“To take ownership of the various aspects of your health, you need to know your numbers and get an annual physical,” Martin said. “Sometimes when you’re not seeing any results, an underlying medical condition could be the cause. If that’s the case, you need to talk to a physician about your situation.”

Wearable technology is another way to keep a record of health data. “There are a lot of products out there to help monitor your health,” Martin said. “Fitness apps and sport watches, for example, can help you record the calories you consume and burn while also keeping tabs on your heart rate.”

One of the best ways a person can check the results of their new fitness routine, according to Martin, is by paying attention to how their clothes are fitting. “The goal overall is to improve your body composition,” Martin said. “We want to lose fat and build muscle, which isn’t necessarily demonstrated by the number on a scale but is definitely noticeable when your jeans are a little looser.”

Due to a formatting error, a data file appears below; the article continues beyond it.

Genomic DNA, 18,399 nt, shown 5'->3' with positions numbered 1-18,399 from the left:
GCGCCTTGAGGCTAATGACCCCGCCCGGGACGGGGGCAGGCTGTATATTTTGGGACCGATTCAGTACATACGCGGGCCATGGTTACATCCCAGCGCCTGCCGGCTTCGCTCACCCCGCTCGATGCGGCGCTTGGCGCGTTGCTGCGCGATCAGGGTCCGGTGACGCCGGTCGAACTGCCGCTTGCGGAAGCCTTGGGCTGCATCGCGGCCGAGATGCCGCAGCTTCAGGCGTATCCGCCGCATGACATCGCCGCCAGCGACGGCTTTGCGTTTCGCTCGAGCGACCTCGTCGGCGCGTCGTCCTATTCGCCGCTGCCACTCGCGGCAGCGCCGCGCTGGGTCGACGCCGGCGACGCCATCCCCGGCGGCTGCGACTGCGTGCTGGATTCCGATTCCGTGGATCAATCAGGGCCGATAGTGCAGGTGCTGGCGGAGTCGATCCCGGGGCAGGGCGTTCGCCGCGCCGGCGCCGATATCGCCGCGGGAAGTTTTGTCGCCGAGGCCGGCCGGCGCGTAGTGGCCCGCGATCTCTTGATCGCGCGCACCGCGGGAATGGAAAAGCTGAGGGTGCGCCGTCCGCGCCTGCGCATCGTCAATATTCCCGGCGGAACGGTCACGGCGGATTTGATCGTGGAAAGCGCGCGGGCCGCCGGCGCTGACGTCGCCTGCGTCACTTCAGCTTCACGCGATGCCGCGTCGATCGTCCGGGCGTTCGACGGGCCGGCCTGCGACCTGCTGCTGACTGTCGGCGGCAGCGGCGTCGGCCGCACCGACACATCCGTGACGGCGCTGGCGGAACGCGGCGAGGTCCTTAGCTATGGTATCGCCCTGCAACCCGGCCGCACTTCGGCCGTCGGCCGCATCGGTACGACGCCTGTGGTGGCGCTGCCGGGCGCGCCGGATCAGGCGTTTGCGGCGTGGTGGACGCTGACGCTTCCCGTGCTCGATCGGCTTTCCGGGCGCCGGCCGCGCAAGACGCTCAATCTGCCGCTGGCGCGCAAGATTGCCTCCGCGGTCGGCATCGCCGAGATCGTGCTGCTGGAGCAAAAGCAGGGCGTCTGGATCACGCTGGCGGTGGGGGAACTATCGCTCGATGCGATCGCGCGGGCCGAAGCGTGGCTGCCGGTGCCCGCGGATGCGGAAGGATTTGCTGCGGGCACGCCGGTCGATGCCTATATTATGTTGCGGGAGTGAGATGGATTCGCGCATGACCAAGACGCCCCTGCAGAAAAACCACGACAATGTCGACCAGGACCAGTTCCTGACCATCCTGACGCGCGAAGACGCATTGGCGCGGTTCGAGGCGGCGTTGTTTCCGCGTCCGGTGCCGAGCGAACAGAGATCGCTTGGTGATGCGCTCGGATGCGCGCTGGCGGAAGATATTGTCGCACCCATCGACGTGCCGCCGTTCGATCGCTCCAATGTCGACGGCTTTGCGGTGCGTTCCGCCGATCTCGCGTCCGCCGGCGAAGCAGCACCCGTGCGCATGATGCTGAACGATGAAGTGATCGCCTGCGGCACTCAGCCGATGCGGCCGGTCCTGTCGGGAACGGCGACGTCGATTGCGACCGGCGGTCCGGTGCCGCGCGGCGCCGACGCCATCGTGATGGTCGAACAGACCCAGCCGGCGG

With practical goals and determination, forgetting fitness resolutions can become a thing of the past. “You have to plan and make an effort,” Martin said, “but turning your fitness resolution into a sustainable lifestyle change is possible. You just have to make the decision to become more active and go for it.”

To support the Sydney & J.L. Huffines Institute for Sports Medicine & Human Performance in the College of Education & Human Development, contact Jody Ford ’99 at jford@txamfoundation.com or (979) 845-8655. 

Contact:

Jody Ford '99

Senior Director of Development
College of Education and Human Development